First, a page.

Sunday morning music

With Christmas drawing nearer, I’d like to cut through the horrible holiday muzak that’s inflicted upon us at every turn, and bring you a few selections that are far more musical, meditative and in the true spirit of the season. To begin with, here’s one of my favorite carols, “O Come, O Come, Emmanuel“, the origins of which are lost in the mists of time.  Elements date back to the first millennium and the great so-called “O Antiphons“. Our first sample is an instrumental recording by The Piano Guys from their 2013 album, “A Family Christmas“. Here’s a magnificent solo performance by

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Sunday morning music

I woke up this morning to find an e-mail informing me of the death of a long-time acquaintance in South Africa.  We were never close friends, but Tony did a lot of good work in that country at a very difficult time, and he and I shared a couple of pretty hair-raising experiences.  He was a good man.  May he find his reward in eternity. In memory of him, here are a couple of the songs he really liked, and would play over and over – sometimes to the point of being threatened with violence by the rest of us

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Sunday morning music

I’m sure many of my readers have heard of clogging, a type of tap-dancing that began early in the Industrial Revolution and has spread to many countries.  An American variation on clogging is buck dancing.  Wikipedia describes it thus: The term “buck,” as in buck dancing, is traceable to the West Indies and is derived from a Tupi Indian word denoting a frame for drying and smoking meat; the original ‘po bockarau’ or buccaneers were sailors who smoked meat and fish after the manner of the Indians. Another source states that the word “bockorau” can be traced to the “Angolan” word “buckra’, and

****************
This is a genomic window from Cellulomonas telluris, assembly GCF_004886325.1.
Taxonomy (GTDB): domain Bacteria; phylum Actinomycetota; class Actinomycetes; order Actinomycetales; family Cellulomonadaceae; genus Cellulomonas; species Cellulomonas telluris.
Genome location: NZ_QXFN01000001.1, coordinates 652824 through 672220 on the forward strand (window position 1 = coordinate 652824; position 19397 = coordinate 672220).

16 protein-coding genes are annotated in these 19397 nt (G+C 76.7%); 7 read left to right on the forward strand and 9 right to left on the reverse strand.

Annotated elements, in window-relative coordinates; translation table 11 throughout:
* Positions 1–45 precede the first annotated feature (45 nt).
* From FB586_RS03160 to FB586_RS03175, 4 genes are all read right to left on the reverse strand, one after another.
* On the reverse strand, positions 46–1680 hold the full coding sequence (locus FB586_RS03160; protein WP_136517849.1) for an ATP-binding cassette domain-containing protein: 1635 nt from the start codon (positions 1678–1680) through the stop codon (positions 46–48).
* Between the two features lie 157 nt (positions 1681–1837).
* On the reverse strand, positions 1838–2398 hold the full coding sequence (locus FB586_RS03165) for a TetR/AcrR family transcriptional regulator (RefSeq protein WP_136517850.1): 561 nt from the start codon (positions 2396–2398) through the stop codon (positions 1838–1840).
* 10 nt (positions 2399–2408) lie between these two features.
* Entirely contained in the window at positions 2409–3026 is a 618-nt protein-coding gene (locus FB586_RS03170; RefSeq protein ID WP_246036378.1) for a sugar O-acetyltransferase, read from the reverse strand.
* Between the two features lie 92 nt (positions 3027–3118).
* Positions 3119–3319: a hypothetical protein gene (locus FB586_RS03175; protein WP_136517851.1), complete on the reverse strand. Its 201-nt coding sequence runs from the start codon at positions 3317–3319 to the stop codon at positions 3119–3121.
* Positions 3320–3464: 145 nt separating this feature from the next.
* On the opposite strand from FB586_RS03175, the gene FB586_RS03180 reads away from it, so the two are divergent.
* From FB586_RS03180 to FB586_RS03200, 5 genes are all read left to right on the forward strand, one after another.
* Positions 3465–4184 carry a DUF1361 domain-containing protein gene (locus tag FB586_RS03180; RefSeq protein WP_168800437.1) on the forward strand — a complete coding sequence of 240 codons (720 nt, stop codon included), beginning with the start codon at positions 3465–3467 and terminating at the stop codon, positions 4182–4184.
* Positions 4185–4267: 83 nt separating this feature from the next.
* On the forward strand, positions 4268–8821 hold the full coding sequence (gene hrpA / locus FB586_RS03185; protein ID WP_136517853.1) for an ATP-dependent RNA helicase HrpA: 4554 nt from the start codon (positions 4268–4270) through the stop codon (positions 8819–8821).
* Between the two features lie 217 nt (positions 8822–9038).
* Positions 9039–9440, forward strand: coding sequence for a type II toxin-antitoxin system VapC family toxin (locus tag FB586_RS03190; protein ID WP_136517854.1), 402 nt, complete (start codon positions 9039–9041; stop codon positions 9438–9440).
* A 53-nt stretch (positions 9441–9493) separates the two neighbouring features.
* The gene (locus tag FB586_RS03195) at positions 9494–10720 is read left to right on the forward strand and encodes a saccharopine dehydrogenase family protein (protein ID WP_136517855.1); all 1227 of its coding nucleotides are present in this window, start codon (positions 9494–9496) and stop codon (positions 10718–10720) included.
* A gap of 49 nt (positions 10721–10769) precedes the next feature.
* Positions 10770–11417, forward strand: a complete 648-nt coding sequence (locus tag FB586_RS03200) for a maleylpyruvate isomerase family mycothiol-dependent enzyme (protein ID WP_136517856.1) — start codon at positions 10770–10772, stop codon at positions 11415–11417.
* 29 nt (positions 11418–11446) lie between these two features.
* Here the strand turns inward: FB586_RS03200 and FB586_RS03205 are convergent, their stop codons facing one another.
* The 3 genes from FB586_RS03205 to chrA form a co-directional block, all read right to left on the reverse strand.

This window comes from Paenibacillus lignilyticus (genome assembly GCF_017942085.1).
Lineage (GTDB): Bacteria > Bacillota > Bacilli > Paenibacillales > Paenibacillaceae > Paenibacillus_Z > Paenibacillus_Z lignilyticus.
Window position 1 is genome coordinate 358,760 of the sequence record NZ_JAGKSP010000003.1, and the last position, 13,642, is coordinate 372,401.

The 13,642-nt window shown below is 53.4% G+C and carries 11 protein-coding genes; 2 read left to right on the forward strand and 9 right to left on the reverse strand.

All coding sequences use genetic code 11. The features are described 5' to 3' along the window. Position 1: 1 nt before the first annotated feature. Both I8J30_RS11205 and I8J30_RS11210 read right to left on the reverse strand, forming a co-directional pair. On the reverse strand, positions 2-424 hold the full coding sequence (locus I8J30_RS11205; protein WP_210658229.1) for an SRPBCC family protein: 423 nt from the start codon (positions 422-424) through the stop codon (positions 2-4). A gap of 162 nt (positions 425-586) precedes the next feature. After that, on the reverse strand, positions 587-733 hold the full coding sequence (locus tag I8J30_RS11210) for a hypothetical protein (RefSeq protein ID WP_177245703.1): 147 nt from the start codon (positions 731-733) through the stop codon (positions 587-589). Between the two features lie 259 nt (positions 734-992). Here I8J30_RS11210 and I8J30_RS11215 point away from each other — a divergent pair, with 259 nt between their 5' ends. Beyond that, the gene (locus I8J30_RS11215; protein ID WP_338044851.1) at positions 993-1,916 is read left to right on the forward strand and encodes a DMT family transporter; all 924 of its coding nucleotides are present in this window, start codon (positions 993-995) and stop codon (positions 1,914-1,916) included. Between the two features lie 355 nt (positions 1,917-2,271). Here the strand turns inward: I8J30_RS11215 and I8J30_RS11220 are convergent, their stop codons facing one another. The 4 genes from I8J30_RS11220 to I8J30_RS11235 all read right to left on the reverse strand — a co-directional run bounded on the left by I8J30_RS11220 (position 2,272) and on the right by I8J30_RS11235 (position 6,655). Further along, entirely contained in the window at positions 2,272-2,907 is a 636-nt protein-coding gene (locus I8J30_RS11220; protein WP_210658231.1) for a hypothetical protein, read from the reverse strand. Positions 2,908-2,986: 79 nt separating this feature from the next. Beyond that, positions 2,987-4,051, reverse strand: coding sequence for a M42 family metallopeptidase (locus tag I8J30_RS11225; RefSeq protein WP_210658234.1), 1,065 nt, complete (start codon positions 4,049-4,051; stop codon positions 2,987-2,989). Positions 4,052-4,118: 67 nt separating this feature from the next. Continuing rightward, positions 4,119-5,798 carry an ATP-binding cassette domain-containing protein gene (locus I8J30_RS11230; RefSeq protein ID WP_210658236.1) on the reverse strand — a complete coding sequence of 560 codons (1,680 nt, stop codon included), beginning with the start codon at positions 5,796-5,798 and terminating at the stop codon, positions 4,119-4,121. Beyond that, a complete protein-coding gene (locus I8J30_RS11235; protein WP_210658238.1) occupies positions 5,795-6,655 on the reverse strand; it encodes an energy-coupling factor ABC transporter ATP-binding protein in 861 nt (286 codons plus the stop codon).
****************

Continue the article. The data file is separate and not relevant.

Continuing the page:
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Sunday morning music

Doctor, chemist and notable composer Alexander Borodin was a pretty amazing person.  He made major contributions in the field of organic chemistry, as well as some outstanding classical music that’s an integral part of the modern repertoire.  Among the latter is his opera Prince Igor, which wasn’t finished when he died, and was completed by Rimsky-Korsakov, Glazunov and others.  It’s frequently performed in Russia and less frequently in the West. The Polovtsian Dances from Prince Igor have become a standard part of the classical concert repertoire.  However, their full flavor can’t be captured in a mere orchestral performance.  They’re wild, Slavic, barbarian, filled with color

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Sunday morning music, for the centenary of Armistice Day

One hundred years ago today, “on the eleventh hour of the eleventh day of the eleventh month” of 1918, fighting ended in the First World War with the implementation of an armistice.  Since then, 11th November has been celebrated all over the world, particularly in Britain and her former colonies, as Armistice Day.  The full peace treaty took many months more to negotiate, but at least the killing was over. It was one of the very worst, most destructive, and most pointless wars in the history of the world.  Untold millions died, or were maimed, or were hurt, yet their sacrifice